Tuesday, October 18, 2005

Pujols the Great

I wasn't at Minute Maid Park tonight, but even through the television the sense of anticipation was palpable. As soon as Eckstein scrapped out that base hit, my first thought was "Pujols is in the hole." My second thought was "HAHAHAHA!" And then my third thought was "This could be something very special". Austin got home from rehearsal right after Edmonds worked his walk. "Good," I said. "You're just in time."

"Don't swing at the slider," I thought. By this point I was rooting for the Cardinals because, well, I hate the Astros, and also because I wanted this LCS to last longer since the ALCS was so abbreviated. Pujols swung at the first-pitch slider, and looked bad. Almost the same pitch he struck out on against Pettitte earlier in the game. "Now he'll get the high heat," I thought. Pujols is too good of a hitter to throw him the same pitch twice in a row, right?

Lidge didn't throw the high heat. Like Frankie Rodriguez had done in the other series, Lidge became overly enamored with his slider. It's easy to be tempted when you possess such an astounding breaking ball. Located correctly, they are unhittable. Thing is, breaking balls are fickle. No matter how many times you snap a slider, your next one could roll off your hand the wrong way or the wrist might not snap at the exact right moment, and you're left with beachball. Lidge didn't throw the heat, and Pujols did what all monstrous hitters are supposed to do with hanging sliders--terminate them with extreme prejudice.

What a majestic home run. The cozy dimensions of Minute Maid's left field made it seem a lot longer than it really was...not that 412 feet is anything to sneeze it. It wasn't the distance so much as the grand arc it traced. The impact of truly special home runs can be felt before they even reach the apex. In this apartment, the impact was manifested by three guys reduced to screaming and jumping up and down in amazement and admiration, even though none of us have a true rooting interest in the series.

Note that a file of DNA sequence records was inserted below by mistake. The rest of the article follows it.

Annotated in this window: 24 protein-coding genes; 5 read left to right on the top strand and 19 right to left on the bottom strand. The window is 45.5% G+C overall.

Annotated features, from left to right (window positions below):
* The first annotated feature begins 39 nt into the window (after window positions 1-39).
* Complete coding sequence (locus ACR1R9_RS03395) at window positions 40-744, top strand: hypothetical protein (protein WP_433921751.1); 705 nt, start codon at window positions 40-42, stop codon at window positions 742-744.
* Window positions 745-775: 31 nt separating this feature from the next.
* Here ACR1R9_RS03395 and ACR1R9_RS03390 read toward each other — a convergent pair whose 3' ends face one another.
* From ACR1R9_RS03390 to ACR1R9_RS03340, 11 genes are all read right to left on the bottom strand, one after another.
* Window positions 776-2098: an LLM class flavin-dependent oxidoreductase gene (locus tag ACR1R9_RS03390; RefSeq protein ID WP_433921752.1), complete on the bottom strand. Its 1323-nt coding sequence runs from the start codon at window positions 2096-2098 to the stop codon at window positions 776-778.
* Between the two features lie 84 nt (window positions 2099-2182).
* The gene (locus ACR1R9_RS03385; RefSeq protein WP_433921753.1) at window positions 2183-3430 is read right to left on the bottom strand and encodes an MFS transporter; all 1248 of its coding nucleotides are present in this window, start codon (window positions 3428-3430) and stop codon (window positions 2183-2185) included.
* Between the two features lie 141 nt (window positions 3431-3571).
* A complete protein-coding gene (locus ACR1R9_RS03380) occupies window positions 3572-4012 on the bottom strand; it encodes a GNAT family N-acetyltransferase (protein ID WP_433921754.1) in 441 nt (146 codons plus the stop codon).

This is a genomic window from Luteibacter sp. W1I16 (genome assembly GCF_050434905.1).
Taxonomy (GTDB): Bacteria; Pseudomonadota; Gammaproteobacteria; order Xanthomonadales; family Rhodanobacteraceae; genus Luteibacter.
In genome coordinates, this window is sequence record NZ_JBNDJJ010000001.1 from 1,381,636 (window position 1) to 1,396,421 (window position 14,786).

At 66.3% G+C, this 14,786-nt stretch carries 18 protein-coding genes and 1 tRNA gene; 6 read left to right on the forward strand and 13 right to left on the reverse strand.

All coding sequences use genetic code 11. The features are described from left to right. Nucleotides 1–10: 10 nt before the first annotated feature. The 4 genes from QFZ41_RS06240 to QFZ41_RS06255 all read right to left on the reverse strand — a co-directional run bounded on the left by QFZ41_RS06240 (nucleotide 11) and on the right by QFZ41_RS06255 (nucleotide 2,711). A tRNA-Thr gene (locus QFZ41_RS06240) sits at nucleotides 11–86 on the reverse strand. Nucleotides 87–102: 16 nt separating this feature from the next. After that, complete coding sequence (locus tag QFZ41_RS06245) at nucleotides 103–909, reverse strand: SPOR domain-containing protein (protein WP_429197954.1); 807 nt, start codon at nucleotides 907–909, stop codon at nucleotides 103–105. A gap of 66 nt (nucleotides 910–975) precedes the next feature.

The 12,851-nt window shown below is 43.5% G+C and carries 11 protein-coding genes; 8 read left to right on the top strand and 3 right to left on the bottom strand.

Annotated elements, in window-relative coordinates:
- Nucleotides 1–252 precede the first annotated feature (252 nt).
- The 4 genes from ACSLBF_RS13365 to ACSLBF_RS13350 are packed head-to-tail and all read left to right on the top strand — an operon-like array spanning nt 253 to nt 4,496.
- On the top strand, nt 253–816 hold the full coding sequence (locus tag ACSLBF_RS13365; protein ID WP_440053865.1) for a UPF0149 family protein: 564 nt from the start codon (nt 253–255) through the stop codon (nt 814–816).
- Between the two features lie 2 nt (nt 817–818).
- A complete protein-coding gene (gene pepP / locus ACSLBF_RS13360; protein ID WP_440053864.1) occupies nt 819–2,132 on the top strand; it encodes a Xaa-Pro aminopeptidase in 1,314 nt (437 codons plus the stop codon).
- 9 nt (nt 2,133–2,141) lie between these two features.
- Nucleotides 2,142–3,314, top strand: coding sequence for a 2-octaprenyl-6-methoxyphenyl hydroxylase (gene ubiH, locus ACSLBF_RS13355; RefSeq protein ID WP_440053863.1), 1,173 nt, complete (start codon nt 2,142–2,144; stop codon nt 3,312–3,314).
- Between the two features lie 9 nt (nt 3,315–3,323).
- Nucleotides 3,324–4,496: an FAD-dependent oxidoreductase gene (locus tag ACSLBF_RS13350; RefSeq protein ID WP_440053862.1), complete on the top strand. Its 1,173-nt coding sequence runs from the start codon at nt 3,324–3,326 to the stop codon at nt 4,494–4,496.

Even in the midst of the screaming, I thought about how much the tide turned in the series. There is no way to overstate the devestation the Astros must be feeling right now. One strike away against David Eckstein! Now they find themselves in the same situation as last year, travelling to Busch with a 3-2 advantage. I'd argue they're in even worse shape now, because at this point last year, they'd grabbed the momentum thanks to a Jeff Kent walk-off. What will they do now, after having suffered such a wrenching loss?

Perhaps "they" should be reduced to "he." What will Roy Oswalt do? He alone has the power to erase the impact of the homer and to silence what will surely be bedlam at Busch Stadium. Perhaps Phil Garner will be able to inject some life into the clubhouse, but I have a feeling that the Astros will go as Oswalt goes. He needs to make a statement early in the game on Wednesday, say, by striking out Pujols in the first inning. What will Garner do with Lidge, whose psyche must be shattered? Do you go to him in Game 6, showing confidence in him, or do you pull an Ozzie and try to wring 9 innings out of Oswalt? It's certainly not out of Oswalt's reach. He threw 243 innings this season and completed 4 games. Seeing how Houston will handle this situation makes Game 6 all the more compelling.

Finally, some more words about Albert Pujols, not that any of them will suffice. The statistics all show that he has a good chance of going down as the greatest hitter in the history of the game, a blend of average and power that only Ruth, Gehrig, Williams, and Musial can match. His gaudy offensive numbers have masked his development as an all-around ballplayer as well. He now plays with Gold Glove quality at first, and was 16 for 18 in stolen base attempts this season. But Game 5 showed why they put all that emphasis on his bat. Even after having been dormant the entire game, even while facing the hardest-throwing closer in the game, even knowing that failure would mean elimination, his bat delivered. No matter what may happen the rest of this postseason, or even for the rest of his career, Pujols will be defined by this blast.

Unless, of course, he does it again.

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